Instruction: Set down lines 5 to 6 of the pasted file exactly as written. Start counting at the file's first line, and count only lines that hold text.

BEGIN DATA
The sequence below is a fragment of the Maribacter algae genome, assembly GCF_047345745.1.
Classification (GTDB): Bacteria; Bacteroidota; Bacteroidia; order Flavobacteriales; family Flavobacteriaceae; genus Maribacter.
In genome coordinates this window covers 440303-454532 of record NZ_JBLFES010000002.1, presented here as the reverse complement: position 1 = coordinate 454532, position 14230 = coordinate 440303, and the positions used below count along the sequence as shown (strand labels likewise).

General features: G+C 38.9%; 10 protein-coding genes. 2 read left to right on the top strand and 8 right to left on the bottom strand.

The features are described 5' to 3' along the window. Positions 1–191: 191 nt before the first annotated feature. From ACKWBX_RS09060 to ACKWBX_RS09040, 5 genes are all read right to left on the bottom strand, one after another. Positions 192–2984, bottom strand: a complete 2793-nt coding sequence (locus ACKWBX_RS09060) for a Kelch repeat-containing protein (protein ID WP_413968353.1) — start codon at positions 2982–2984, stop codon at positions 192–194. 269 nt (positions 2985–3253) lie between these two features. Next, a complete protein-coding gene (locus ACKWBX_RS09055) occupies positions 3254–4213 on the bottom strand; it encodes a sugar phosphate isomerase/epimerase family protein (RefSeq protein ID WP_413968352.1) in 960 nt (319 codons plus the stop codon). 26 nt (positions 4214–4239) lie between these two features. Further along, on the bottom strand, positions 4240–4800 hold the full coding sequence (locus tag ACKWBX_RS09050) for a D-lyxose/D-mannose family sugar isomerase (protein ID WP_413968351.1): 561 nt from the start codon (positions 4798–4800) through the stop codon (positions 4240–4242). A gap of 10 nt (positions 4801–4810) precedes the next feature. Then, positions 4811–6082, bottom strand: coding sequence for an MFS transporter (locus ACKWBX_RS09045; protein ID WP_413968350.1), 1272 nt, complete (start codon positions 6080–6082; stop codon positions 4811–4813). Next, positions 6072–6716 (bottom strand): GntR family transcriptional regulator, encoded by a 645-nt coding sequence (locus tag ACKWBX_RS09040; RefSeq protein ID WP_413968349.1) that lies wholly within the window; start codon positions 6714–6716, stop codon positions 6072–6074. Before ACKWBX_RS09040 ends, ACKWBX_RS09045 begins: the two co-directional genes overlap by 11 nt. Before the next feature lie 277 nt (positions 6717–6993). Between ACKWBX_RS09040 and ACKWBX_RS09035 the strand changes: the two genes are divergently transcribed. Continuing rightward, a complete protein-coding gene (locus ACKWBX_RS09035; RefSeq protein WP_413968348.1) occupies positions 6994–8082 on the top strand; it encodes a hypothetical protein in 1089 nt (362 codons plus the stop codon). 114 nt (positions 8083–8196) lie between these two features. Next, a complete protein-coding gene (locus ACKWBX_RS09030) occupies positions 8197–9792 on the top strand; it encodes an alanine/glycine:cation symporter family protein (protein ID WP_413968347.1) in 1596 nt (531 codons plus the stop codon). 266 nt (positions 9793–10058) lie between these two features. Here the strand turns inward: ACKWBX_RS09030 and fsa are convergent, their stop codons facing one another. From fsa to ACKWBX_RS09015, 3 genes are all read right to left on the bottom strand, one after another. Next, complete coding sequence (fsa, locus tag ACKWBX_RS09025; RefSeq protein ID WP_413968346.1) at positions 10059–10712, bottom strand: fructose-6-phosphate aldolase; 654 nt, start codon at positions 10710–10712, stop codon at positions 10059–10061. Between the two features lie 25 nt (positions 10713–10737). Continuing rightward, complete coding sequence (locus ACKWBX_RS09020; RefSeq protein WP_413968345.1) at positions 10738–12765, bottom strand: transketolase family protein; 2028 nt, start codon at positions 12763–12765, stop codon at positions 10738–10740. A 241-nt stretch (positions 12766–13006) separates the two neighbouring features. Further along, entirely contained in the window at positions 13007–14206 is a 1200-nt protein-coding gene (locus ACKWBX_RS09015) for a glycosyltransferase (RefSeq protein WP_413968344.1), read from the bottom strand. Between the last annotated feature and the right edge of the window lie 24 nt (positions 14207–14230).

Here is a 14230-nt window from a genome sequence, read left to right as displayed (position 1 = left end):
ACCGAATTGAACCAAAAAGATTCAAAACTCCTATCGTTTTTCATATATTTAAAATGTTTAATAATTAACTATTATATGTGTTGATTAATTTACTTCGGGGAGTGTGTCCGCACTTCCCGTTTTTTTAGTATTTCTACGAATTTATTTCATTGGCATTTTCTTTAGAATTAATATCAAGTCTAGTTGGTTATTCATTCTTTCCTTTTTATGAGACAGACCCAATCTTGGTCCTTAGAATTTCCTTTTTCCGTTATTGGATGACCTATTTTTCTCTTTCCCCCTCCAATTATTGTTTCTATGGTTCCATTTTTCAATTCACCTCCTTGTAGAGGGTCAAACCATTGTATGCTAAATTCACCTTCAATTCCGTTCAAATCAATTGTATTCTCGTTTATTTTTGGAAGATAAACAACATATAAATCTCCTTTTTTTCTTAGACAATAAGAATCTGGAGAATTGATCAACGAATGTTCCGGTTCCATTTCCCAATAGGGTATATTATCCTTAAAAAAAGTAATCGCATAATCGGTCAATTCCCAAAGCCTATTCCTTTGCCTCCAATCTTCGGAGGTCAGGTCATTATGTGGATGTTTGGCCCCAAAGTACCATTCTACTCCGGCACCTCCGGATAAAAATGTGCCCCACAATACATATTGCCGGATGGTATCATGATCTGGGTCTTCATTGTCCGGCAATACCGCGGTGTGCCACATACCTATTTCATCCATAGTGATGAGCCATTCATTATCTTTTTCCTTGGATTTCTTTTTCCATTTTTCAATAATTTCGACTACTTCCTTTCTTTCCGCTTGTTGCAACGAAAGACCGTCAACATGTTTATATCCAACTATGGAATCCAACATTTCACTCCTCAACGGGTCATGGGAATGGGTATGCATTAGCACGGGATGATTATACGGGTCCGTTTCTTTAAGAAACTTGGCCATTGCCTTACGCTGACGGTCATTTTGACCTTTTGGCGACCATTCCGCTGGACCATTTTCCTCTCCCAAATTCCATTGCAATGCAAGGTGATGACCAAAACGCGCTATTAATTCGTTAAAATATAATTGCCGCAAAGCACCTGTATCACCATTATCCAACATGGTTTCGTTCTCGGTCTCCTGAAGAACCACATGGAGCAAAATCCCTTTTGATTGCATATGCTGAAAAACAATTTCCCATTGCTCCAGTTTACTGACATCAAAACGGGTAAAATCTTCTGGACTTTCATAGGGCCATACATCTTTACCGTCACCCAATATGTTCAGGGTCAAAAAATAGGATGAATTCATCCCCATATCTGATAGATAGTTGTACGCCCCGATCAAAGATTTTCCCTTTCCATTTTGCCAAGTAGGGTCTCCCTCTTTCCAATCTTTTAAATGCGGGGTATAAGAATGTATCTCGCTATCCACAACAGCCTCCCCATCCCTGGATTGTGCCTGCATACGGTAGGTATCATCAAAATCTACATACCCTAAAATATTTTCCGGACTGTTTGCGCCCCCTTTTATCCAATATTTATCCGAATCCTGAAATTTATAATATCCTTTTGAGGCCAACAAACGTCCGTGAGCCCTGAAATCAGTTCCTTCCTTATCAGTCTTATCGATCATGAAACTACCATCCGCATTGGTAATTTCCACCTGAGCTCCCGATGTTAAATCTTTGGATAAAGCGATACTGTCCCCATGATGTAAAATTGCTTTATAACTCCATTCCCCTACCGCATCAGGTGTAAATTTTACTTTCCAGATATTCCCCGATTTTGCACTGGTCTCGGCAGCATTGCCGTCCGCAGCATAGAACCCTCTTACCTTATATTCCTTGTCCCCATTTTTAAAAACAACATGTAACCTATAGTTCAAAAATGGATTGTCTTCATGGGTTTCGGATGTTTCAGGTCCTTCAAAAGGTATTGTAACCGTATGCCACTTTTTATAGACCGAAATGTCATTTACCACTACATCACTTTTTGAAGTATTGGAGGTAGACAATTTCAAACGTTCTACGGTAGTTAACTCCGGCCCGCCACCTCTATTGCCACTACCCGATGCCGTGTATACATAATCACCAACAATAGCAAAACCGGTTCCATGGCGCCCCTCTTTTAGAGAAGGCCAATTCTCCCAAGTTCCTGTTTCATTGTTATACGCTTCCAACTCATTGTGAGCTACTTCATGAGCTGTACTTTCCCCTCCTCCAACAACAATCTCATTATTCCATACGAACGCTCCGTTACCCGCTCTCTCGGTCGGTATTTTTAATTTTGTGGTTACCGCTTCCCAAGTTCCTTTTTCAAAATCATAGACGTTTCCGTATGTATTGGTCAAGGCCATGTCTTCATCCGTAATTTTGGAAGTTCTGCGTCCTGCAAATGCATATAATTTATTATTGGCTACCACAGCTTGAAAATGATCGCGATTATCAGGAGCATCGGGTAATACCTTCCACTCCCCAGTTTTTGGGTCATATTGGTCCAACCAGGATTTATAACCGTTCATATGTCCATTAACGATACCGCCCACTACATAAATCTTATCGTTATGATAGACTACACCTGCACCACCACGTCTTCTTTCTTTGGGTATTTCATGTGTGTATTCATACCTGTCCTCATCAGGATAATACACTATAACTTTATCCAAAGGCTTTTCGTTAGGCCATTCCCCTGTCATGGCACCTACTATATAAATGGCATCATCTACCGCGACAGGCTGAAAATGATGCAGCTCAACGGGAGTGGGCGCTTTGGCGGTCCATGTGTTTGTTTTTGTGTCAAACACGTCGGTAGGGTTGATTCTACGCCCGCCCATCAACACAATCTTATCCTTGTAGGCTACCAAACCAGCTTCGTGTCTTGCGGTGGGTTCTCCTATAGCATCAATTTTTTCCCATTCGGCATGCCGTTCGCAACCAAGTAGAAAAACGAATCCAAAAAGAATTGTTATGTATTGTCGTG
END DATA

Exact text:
The features are described 5' to 3' along the window. Positions 1–191: 191 nt before the first annotated feature. From ACKWBX_RS09060 to ACKWBX_RS09040, 5 genes are all read right to left on the bottom strand, one after another. Positions 192–2984, bottom strand: a complete 2793-nt coding sequence (locus ACKWBX_RS09060) for a Kelch repeat-containing protein (protein ID WP_413968353.1) — start codon at positions 2982–2984, stop codon at positions 192–194. 269 nt (positions 2985–3253) lie between these two features. Next, a complete protein-coding gene (locus ACKWBX_RS09055) occupies positions 3254–4213 on the bottom strand; it encodes a sugar phosphate isomerase/epimerase family protein (RefSeq protein ID WP_413968352.1) in 960 nt (319 codons plus the stop codon). 26 nt (positions 4214–4239) lie between these two features. Further along, on the bottom strand, positions 4240–4800 hold the full coding sequence (locus tag ACKWBX_RS09050) for a D-lyxose/D-mannose family sugar isomerase (protein ID WP_413968351.1): 561 nt from the start codon (positions 4798–4800) through the stop codon (positions 4240–4242). A gap of 10 nt (positions 4801–4810) precedes the next feature. Then, positions 4811–6082, bottom strand: coding sequence for an MFS transporter (locus ACKWBX_RS09045; protein ID WP_413968350.1), 1272 nt, complete (start codon positions 6080–6082; stop codon positions 4811–4813). Next, positions 6072–6716 (bottom strand): GntR family transcriptional regulator, encoded by a 645-nt coding sequence (locus tag ACKWBX_RS09040; RefSeq protein ID WP_413968349.1) that lies wholly within the window; start codon positions 6714–6716, stop codon positions 6072–6074. Before ACKWBX_RS09040 ends, ACKWBX_RS09045 begins: the two co-directional genes overlap by 11 nt. Before the next feature lie 277 nt (positions 6717–6993). Between ACKWBX_RS09040 and ACKWBX_RS09035 the strand changes: the two genes are divergently transcribed. Continuing rightward, a complete protein-coding gene (locus ACKWBX_RS09035; RefSeq protein WP_413968348.1) occupies positions 6994–8082 on the top strand; it encodes a hypothetical protein in 1089 nt (362 codons plus the stop codon). 114 nt (positions 8083–8196) lie between these two features. Next, a complete protein-coding gene (locus ACKWBX_RS09030) occupies positions 8197–9792 on the top strand; it encodes an alanine/glycine:cation symporter family protein (protein ID WP_413968347.1) in 1596 nt (531 codons plus the stop codon). 266 nt (positions 9793–10058) lie between these two features. Here the strand turns inward: ACKWBX_RS09030 and fsa are convergent, their stop codons facing one another. From fsa to ACKWBX_RS09015, 3 genes are all read right to left on the bottom strand, one after another. Next, complete coding sequence (fsa, locus tag ACKWBX_RS09025; RefSeq protein ID WP_413968346.1) at positions 10059–10712, bottom strand: fructose-6-phosphate aldolase; 654 nt, start codon at positions 10710–10712, stop codon at positions 10059–10061. Between the two features lie 25 nt (positions 10713–10737). Continuing rightward, complete coding sequence (locus ACKWBX_RS09020; RefSeq protein WP_413968345.1) at positions 10738–12765, bottom strand: transketolase family protein; 2028 nt, start codon at positions 12763–12765, stop codon at positions 10738–10740. A 241-nt stretch (positions 12766–13006) separates the two neighbouring features. Further along, entirely contained in the window at positions 13007–14206 is a 1200-nt protein-coding gene (locus ACKWBX_RS09015) for a glycosyltransferase (RefSeq protein WP_413968344.1), read from the bottom strand. Between the last annotated feature and the right edge of the window lie 24 nt (positions 14207–14230).

Here is a 14230-nt window from a genome sequence, read left to right as displayed (position 1 = left end):